Kamala Harris was a US Senator for California starting in 2017, after serving for six years as the Attorney General of California. In early 2019, Harris announced her run for the Democratic nomination for US president in the 2020 election. Although she dropped out of the race, she was chosen by eventual nominee Joe Biden as his vice-presidential running mate. When the Biden-Harris ticket won the election, Harris became the highest-ranking female politician in the history of the US.

44 English adjective that becomes a French noun when an accent is added : MERE

In French, a “mère” (mother) bears an “enfant” (child).

46 Print examiner, for short : CSI

Crime scene investigator (CSI)

In the world of criminology, there are three classes of fingerprints:

  • Patent prints are those which are obvious, easily spotted by the naked eye.
  • Impressed prints are those made when the fingertips apply pressure to a soft material or surface, such as the skin.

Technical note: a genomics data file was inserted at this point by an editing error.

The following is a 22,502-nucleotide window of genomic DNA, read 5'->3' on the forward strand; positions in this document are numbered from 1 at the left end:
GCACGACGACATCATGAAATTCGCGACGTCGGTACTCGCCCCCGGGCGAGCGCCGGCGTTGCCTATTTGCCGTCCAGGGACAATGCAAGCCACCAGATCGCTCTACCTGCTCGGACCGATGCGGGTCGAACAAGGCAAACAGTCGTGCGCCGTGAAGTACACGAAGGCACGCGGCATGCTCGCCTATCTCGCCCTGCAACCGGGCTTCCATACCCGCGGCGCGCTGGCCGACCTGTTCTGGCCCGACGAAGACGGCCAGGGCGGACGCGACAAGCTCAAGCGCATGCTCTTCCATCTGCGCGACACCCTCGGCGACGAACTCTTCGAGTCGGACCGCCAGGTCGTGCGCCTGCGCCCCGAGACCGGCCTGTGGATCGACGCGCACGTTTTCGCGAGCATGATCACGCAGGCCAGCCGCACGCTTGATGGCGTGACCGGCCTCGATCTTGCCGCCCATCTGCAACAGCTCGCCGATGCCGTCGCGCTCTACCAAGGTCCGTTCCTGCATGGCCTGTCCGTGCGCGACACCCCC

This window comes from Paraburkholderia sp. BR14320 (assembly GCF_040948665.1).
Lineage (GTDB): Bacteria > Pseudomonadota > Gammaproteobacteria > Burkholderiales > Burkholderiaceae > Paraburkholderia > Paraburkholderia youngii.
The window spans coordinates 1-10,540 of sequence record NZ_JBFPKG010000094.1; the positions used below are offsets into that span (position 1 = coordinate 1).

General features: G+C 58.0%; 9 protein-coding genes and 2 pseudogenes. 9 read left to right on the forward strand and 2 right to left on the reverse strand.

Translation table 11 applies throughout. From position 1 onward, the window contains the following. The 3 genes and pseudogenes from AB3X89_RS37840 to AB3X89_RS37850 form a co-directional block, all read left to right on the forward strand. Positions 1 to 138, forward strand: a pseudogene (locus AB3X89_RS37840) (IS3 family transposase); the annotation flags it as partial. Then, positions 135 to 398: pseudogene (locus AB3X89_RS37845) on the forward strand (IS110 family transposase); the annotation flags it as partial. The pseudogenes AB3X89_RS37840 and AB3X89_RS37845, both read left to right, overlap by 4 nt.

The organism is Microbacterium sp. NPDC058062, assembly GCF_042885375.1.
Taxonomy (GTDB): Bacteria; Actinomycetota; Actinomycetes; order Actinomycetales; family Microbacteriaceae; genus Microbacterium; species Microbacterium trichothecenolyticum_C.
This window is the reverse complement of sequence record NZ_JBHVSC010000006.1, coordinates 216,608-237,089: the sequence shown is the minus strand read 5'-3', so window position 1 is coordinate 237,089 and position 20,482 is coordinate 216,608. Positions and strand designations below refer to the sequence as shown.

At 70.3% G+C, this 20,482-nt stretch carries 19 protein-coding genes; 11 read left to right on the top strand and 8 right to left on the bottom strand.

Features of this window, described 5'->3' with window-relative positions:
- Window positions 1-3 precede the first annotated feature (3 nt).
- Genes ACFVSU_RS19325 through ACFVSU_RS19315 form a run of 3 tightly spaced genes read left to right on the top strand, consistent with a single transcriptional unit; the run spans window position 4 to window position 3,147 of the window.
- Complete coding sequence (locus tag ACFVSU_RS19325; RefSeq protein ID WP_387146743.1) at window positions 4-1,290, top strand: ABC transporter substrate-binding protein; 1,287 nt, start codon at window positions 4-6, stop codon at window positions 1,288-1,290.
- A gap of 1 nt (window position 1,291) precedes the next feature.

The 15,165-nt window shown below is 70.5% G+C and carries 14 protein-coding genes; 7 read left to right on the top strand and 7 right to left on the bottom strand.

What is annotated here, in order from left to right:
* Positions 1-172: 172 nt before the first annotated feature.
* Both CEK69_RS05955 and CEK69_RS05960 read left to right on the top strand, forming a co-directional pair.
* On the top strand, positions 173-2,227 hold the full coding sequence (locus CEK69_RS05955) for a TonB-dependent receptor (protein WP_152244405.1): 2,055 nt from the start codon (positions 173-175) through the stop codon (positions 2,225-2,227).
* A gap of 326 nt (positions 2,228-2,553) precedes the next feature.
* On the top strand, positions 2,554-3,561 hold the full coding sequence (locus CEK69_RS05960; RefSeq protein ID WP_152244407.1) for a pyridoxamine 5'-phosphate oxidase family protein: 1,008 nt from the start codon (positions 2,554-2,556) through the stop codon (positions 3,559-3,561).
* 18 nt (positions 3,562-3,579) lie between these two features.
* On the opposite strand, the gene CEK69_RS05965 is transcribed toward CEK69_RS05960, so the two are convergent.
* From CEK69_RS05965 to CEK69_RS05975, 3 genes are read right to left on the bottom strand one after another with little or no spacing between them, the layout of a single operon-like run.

• Latent prints are those that are invisible to the naked eye, but which can be detected using special equipment and materials.

Complete List of Clues/Answers

Across

1 Two things in Broadway’s “Dear Evan Hansen” : ACTS
5 Goes off : RANTS
10 Puts on : ADDS
14 Wonderful review : RAVE
15 ___ Stadium, longtime home of college football’s Hula Bowl : ALOHA
16 Spree : TOOT
17 Scratch-off success : INSTANT WIN
19 Princess ___, main role in Pixar’s “A Bug’s Life” : ATTA
20 “Didn’t expect that to happen!” : WELL, DAMN!
21 Treats often topped with caviar : BLINI
22 The point of writing? : PERIOD
23 Modern-day put-down popularized by a 2019 TikTok video : OK BOOMER
25 Flavor similar to fennel : ANISE
26 Vintage eight-track purchases, maybe : TRAIN SETS
27 Stress specialist? : POET
28 “Britain’s first family of harmony,” per Brian Wilson : BEE GEES
29 With 51-Across, package recipient’s cry : IT’S …
30 Terrible review : NO STARS
31 Kind of exam with an “Auditing and Attestation” section : CPA
34 “Hey man, listen up …” : DIG THIS …
35 Speak loudly and harshly : BRAY
36 What’s at home on the range? : FRYING PAN
39 Pieces together? : SUITE
40 Doesn’t delete : LEAVES IN
41 Sires : BEGETS
42 Heavens : ETHER
43 Kids might make a stand for this : LEMONADE
45 Top-___ : TIER
46 Something promoted on the front of a magazine : COVER STORY
48 Challenge for a free soloist : CRAG
49 Unit of firewood : STERE
50 Main ingredient in the Japanese dish tekkadon : TUNA
51 See 29-Across : … HERE
52 Visibly shows embarrassment : IS RED
53 Opposite of ginormous : ITSY

Down

1 Actress Nicole ___ Parker : ARI
2 “Let’s stop. Is this really necessary?” : CAN WE NOT?
3 “Dallas” or “Atlanta” : TV SERIES